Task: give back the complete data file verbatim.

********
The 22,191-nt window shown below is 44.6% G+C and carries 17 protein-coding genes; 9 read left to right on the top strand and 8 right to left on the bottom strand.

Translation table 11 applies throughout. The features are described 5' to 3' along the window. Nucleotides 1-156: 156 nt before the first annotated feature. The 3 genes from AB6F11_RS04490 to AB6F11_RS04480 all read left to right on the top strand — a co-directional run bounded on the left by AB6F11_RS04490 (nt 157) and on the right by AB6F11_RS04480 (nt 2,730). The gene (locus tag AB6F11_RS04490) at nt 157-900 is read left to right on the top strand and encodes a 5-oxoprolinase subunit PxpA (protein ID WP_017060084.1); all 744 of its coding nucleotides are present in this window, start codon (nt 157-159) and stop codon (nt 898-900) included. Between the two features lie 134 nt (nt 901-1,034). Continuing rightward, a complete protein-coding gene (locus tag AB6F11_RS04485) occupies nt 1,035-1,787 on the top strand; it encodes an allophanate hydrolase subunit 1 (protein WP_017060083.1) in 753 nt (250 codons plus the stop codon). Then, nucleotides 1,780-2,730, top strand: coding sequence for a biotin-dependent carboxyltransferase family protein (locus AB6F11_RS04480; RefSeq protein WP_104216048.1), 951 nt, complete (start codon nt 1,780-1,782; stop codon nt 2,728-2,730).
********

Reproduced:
The 22,191-nt window shown below is 44.6% G+C and carries 17 protein-coding genes; 9 read left to right on the top strand and 8 right to left on the bottom strand.

Translation table 11 applies throughout. The features are described 5' to 3' along the window. Nucleotides 1-156: 156 nt before the first annotated feature. The 3 genes from AB6F11_RS04490 to AB6F11_RS04480 all read left to right on the top strand — a co-directional run bounded on the left by AB6F11_RS04490 (nt 157) and on the right by AB6F11_RS04480 (nt 2,730). The gene (locus tag AB6F11_RS04490) at nt 157-900 is read left to right on the top strand and encodes a 5-oxoprolinase subunit PxpA (protein ID WP_017060084.1); all 744 of its coding nucleotides are present in this window, start codon (nt 157-159) and stop codon (nt 898-900) included. Between the two features lie 134 nt (nt 901-1,034). Continuing rightward, a complete protein-coding gene (locus tag AB6F11_RS04485) occupies nt 1,035-1,787 on the top strand; it encodes an allophanate hydrolase subunit 1 (protein WP_017060083.1) in 753 nt (250 codons plus the stop codon). Then, nucleotides 1,780-2,730, top strand: coding sequence for a biotin-dependent carboxyltransferase family protein (locus AB6F11_RS04480; RefSeq protein WP_104216048.1), 951 nt, complete (start codon nt 1,780-1,782; stop codon nt 2,728-2,730).